This post was originally published on the Inside GOV.UK blog.
Accessible design is good design. Everything we build should be as inclusive, legible and readable as possible. […] The people who most need our services are often the people who find them hardest to use. Let’s think about those people from the start.
Accessibility acceptance criteria are one of the tools we use to make sure our user interfaces are accessible.
They are a list of conditions that a user interface must meet to be considered accessible. They help us raise awareness of access needs and maintain accessibility as we iterate. GDS has used acceptance criteria for years (for example, this 2015 Verify blogpost about acceptance criteria and in the 2014 GOV.UK style guidance), so formalising and expanding the accessibility-related acceptance criteria seemed logical. Be aware that accessibility acceptance criteria alone won’t make your service accessible – read more guidance on building an accessible service.
Accessibility acceptance criteria raise awareness about what accessible means in a specific context. They’re more specific than general accessibility guidance, such as the Web Content Accessibility Guidelines (WCAG). By drafting the criteria upfront, we are forced to think about accessibility and the range of users from the start.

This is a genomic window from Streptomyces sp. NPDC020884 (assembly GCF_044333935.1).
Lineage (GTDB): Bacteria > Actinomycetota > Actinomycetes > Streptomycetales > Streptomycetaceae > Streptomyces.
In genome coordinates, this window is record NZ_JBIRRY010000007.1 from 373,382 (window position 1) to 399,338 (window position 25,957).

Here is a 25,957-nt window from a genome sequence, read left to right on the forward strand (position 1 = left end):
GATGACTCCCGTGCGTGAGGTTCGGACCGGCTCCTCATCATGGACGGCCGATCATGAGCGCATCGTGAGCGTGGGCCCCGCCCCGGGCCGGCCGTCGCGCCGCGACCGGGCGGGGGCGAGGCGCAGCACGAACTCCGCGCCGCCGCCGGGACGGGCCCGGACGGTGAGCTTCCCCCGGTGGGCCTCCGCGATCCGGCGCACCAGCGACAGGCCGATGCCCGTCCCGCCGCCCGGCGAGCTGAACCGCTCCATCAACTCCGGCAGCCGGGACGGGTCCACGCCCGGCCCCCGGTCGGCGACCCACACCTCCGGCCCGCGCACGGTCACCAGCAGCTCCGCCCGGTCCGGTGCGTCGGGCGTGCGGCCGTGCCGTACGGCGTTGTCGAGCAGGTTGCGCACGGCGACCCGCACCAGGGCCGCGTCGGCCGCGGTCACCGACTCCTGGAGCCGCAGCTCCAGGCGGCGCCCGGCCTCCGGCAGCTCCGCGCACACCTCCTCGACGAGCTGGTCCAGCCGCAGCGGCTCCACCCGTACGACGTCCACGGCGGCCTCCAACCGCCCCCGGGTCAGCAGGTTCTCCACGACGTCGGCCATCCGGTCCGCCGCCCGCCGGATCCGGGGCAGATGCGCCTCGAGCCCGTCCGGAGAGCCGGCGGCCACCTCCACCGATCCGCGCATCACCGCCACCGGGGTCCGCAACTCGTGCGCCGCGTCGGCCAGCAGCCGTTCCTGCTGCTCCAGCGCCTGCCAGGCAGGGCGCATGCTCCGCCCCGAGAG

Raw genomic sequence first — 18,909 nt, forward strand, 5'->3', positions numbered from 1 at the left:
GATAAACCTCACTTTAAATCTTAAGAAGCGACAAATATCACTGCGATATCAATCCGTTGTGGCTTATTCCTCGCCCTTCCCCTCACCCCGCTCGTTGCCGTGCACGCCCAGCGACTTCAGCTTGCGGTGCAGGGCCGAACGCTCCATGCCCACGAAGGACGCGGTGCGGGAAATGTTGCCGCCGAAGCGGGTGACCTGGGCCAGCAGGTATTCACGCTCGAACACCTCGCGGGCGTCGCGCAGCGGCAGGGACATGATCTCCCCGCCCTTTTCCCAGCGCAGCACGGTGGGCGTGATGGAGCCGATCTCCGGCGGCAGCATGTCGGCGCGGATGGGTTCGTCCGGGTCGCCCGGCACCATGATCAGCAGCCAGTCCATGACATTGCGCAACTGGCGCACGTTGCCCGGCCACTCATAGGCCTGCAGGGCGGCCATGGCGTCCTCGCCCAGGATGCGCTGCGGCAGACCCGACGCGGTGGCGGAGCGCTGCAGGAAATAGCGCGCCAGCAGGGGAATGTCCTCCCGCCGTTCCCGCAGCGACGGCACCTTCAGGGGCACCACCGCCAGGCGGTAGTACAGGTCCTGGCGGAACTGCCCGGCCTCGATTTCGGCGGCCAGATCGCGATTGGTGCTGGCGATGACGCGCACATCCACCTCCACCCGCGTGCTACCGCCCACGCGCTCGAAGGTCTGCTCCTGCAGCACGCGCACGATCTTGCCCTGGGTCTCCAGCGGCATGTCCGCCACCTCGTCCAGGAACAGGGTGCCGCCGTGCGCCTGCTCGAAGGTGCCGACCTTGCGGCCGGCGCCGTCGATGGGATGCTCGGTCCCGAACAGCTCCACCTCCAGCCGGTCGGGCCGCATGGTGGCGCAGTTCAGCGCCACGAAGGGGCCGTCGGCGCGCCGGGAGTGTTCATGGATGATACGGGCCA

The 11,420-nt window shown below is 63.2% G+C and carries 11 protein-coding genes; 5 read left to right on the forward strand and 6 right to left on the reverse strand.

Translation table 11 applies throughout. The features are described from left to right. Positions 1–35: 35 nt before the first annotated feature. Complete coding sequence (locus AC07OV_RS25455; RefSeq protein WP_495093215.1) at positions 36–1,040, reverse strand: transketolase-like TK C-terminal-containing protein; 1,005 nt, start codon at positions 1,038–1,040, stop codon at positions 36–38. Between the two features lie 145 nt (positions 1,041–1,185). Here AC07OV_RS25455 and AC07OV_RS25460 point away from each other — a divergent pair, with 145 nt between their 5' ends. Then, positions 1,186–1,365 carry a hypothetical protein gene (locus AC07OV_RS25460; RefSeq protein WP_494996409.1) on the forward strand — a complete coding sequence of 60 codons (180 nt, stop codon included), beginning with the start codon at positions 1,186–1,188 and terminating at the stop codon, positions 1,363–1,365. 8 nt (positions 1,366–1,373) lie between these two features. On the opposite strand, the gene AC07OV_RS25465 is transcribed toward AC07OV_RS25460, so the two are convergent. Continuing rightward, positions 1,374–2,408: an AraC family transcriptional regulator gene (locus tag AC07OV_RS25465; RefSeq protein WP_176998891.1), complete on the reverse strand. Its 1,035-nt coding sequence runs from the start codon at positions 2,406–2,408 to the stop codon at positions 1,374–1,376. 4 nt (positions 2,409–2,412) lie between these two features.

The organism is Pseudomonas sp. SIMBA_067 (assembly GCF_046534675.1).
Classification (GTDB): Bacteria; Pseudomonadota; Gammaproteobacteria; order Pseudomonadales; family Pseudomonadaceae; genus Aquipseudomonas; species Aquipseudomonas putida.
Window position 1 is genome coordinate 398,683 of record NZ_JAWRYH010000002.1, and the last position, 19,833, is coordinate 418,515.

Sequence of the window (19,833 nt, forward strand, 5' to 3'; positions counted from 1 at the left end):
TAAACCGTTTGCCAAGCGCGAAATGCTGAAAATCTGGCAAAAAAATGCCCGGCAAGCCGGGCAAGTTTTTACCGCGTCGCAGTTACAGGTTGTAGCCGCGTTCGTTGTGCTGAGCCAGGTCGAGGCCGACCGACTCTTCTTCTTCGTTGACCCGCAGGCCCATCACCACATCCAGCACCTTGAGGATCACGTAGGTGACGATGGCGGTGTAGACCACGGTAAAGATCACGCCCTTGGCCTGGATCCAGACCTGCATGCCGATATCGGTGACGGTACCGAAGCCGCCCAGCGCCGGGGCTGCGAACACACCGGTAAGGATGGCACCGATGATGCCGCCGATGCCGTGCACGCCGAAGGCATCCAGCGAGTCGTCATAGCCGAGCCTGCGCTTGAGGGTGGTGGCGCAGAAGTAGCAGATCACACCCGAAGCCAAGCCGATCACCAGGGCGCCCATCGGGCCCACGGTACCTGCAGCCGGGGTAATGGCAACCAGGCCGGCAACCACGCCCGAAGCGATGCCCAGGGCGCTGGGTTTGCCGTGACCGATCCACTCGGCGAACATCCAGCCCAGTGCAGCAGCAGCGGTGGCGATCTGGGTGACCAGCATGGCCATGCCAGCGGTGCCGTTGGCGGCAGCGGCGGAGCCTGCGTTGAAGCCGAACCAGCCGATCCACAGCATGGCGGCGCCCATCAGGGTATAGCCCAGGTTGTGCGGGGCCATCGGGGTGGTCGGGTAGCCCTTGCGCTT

Accessibility criteria also help us maintain accessibility as we iterate. Without them, it’s easy to introduce accessibility regressions when iterating on interfaces. Even when we know an interface has been built well, and that effort went into making it accessible – how do we make changes without breaking accessibility? What stops our new definition of accessibility from being incomplete or different to the original definition? Outlining accessibility issues in criteria helps us record the decisions that were made in earlier iterations and allows us to define the rules that keep something accessible.
At GDS, we first used accessibility acceptance criteria when building the accessible autocomplete in January 2017. The team working on this (Theodor Vararu, Léonie Watson and Ed Horsford) defined the autocomplete accessibility criteria – the necessary behaviours that an autocomplete needs to meet to be usable by assistive technologies. The field with autocomplete must: